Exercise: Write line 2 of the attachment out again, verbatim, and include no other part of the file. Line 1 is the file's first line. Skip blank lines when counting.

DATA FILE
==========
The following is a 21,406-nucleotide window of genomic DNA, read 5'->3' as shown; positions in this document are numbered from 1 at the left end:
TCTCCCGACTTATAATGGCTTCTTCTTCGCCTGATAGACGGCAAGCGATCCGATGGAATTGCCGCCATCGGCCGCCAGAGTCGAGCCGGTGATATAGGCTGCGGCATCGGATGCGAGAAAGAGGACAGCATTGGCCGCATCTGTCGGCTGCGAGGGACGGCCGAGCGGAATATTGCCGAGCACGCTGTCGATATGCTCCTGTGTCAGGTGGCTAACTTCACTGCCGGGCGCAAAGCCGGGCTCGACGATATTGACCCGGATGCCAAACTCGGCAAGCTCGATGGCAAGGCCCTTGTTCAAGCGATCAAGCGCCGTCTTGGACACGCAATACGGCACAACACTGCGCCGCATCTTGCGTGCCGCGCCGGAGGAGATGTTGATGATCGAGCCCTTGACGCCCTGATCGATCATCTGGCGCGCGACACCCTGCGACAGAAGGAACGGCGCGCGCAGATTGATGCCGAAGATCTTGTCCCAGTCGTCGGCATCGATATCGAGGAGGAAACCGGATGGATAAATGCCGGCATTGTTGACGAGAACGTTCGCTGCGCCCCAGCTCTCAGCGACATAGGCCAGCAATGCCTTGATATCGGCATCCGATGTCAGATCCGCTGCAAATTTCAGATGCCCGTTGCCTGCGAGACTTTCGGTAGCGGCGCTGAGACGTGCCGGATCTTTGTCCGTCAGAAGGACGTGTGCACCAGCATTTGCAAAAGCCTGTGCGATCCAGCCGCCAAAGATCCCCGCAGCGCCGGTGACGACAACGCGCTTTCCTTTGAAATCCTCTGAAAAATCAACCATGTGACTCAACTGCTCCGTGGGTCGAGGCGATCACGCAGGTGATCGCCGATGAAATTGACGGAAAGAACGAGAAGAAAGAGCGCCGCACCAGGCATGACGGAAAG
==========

TCTCCCGACTTATAATGGCTTCTTCTTCGCCTGATAGACGGCAAGCGATCCGATGGAATTGCCGCCATCGGCCGCCAGAGTCGAGCCGGTGATATAGGCTGCGGCATCGGATGCGAGAAAGAGGACAGCATTGGCCGCATCTGTCGGCTGCGAGGGACGGCCGAGCGGAATATTGCCGAGCACGCTGTCGATATGCTCCTGTGTCAGGTGGCTAACTTCACTGCCGGGCGCAAAGCCGGGCTCGACGATATTGACCCGGATGCCAAACTCGGCAAGCTCGATGGCAAGGCCCTTGTTCAAGCGATCAAGCGCCGTCTTGGACACGCAATACGGCACAACACTGCGCCGCATCTTGCGTGCCGCGCCGGAGGAGATGTTGATGATCGAGCCCTTGACGCCCTGATCGATCATCTGGCGCGCGACACCCTGCGACAGAAGGAACGGCGCGCGCAGATTGATGCCGAAGATCTTGTCCCAGTCGTCGGCATCGATATCGAGGAGGAAACCGGATGGATAAATGCCGGCATTGTTGACGAGAACGTTCGCTGCGCCCCAGCTCTCAGCGACATAGGCCAGCAATGCCTTGATATCGGCATCCGATGTCAGATCCGCTGCAAATTTCAGATGCCCGTTGCCTGCGAGACTTTCGGTAGCGGCGCTGAGACGTGCCGGATCTTTGTCCGTCAGAAGGACGTGTGCACCAGCATTTGCAAAAGCCTGTGCGATCCAGCCGCCAAAGATCCCCGCAGCGCCGGTGACGACAACGCGCTTTCCTTTGAAATCCTCTGAAAAATCAACCATGTGACTCAACTGCTCCGTGGGTCGAGGCGATCACGCAGGTGATCGCCGATGAAATTGACGGAAAGAACGAGAAGAAAGAGCGCCGCACCAGGCATGACGGAAAG